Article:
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VENTURA COUNTY WEEKEND | SIGHTS

Hard-to-Find Amateur Art Offers Refreshment at Fair

Tucked away from the professional gallery, these works express a range of raw, local talent.

August 22, 1996|JOSEF WOODARD | SPECIAL TO THE TIMES

You have to work to find it, but it's there, just like every year, lurking in the crannies. This year, you turn right at the change-grabbing monkey and walk away from the BBQ ribs. Enter a far building and proceed past the jams and pickles, past the Spam booth and toward the far corner. There it is, a smaller representation than in previous years but undeniably present and accounted for: capital A Art.

People go to the Ventura County Fair for many reasons, and it's probably safe to say that few of them actually have art appreciation on the top of their lists. But it's a valid category: You've got your horticulture and floriculture exhibits; let us now praise that other brand of culture.

Part of the charm of seeking out art at the fair has to do with the search as much as the destination. It's an experiential thing: qualitative and critical judgments aside, where else--and when else--will you find a bounty of art in such close proximity to racing pigs, shaved ice, nausea-inducing fairway rides and Gladys Knight, Pipless, but live on stage?

In fact, within the microcosm that is the county fair, there are three exhibits in what could be called the art quad. The building that once was given over to fine art this year is filled with the popular medium of photography.

Hierarchy is alive and well with the "Amateur Fine Art" show, which is in another building and tucked away unceremoniously in a corner, tenement-style. Across the way, the "Professional Art" exhibit enjoys its own, more gallery-like space, an uptown address.

But, not surprisingly, some of the more refreshing artworks are to be found in the amateur arena. The fair's art competition opens its portals to citizens who are not necessarily eyeing professional art relationships, which can sometimes offer a window on artists with rawer, less calculating maneuvers.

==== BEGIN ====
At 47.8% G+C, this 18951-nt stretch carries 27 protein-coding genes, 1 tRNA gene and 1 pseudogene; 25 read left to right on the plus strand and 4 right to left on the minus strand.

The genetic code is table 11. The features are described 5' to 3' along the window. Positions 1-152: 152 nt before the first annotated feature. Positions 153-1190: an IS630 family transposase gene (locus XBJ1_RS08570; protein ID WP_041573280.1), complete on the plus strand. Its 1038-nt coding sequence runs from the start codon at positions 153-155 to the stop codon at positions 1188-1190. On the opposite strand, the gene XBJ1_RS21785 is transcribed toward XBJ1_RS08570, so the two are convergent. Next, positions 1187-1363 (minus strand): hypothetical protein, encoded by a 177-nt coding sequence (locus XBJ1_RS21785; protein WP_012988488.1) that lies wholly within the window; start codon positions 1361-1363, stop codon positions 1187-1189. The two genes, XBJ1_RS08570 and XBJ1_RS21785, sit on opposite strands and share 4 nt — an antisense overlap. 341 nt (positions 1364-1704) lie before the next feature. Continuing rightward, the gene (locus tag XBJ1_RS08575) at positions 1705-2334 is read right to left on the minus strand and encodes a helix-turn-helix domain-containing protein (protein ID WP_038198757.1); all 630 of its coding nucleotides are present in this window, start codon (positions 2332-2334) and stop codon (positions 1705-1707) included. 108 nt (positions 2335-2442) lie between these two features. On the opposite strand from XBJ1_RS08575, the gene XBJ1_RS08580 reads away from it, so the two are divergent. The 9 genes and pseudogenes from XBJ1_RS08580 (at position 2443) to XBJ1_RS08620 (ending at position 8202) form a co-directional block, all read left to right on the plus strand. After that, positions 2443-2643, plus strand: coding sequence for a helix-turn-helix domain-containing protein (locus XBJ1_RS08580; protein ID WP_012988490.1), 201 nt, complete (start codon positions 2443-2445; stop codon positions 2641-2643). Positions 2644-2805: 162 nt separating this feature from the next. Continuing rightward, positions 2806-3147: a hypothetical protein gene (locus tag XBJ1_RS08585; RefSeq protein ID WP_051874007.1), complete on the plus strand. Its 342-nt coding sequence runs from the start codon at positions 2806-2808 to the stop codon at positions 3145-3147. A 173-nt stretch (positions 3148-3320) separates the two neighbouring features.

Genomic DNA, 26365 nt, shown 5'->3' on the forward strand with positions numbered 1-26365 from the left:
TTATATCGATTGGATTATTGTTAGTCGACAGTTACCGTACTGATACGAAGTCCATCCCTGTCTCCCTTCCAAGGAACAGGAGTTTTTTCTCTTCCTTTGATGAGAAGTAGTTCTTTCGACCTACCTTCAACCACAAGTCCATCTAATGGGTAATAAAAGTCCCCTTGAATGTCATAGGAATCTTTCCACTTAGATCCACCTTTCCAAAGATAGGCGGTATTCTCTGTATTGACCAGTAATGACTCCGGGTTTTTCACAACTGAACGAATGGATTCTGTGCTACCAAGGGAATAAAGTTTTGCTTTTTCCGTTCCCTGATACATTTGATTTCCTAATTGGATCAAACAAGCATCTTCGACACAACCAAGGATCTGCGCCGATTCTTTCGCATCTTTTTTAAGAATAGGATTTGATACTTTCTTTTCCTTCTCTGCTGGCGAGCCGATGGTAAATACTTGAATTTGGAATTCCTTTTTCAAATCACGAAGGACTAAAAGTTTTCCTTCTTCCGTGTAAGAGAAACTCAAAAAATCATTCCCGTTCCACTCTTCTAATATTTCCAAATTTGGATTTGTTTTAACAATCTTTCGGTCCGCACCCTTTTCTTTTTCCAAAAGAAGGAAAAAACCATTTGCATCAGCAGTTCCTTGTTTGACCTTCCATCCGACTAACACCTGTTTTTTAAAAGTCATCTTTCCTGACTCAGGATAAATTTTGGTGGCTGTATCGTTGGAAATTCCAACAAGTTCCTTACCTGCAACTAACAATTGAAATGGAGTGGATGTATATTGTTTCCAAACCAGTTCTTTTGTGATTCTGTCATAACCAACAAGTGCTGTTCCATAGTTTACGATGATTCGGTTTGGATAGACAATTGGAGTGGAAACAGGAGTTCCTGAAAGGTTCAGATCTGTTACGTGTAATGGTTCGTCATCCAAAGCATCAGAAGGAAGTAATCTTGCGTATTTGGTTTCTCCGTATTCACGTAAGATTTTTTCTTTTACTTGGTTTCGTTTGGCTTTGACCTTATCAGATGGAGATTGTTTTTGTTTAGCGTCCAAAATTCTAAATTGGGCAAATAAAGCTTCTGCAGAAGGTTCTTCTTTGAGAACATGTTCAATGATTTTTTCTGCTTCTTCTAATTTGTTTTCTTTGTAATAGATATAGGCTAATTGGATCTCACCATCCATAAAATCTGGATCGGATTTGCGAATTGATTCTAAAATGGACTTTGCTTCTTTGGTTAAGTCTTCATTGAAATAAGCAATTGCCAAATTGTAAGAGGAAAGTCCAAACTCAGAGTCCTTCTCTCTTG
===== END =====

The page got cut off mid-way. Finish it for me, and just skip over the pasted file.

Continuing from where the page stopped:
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Take, for example, Beckie Brackett's disarming painting of glamour-puss faces--vaguely resembling the likes of Jayne Mansfield, Elvis Presley and others of their ilk--floating on a background that looks like wood-grained paneling.

In Christine Marla's watercolor painting of a crying boy, a sense of emotional distress is made palpable. Roland Carrier waxes humorous in his painting of nuns in a heated game of baseball. He wins points for sheer silliness.

Sophie Acosta's respectful portraits of farm workers in the field is entirely appropriate in the context of the fair in an agricultural region. Among the traditional landscape works, Grecan Argers' painting of spindly eucalyptus trees comports itself with spare elegance.

Little things can carry expressive weight in these shows. An image of a red bike, affectionately and nostalgically detailed, its wheels casting elliptical shadows, is at the generous heart of Bonnie Lee Sessions' painting.

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Across the way, the "professional" show features a group of artists mostly familiar in the local art scene. Kazuko Knowles shows one of her vividly detailed macro close-ups of plant life, specifically, point-blank views of blossoms. You can almost smell this red rose.

A century plant is Carol Simson's subject, but her artistic interest is mainly trained on the sawtooth-edged shadow it casts on a wall.

In Nicholas Deitch's "Ventura Ave.," local color is the goal, as a twilight sky moodily blankets a street crisscrossed with power lines.

A similar effect comes through Faith Fellman's "Old Market," warmly depicting an old Los Angeles corner market with a happy customer standing in front, oddly placed in a composition that benefits from its Thomas Hart Benton-like swollen-jointed realism.

Entering the gallery, visitors are greeted by Tom Fritz's "How Yo Doin' Son," a Norman Rockwellian scene in a farm town, depicting a city feller outta' gas pleading with a tractor-bound farmer. How's that for a definitive county fair painting--an urbanite paying a visit to country folk and seeing how the other half lives.

Lovers of bovine portraiture will be disappointed to learn that cows make no presence at the fair this year. But, otherwise, there are enough highlights in the amateur show to warrant a look-see, a respite from noisier and smellier forms of culture on the grounds.

* Ventura County Fair, Seaside Park in Ventura, through Sunday.

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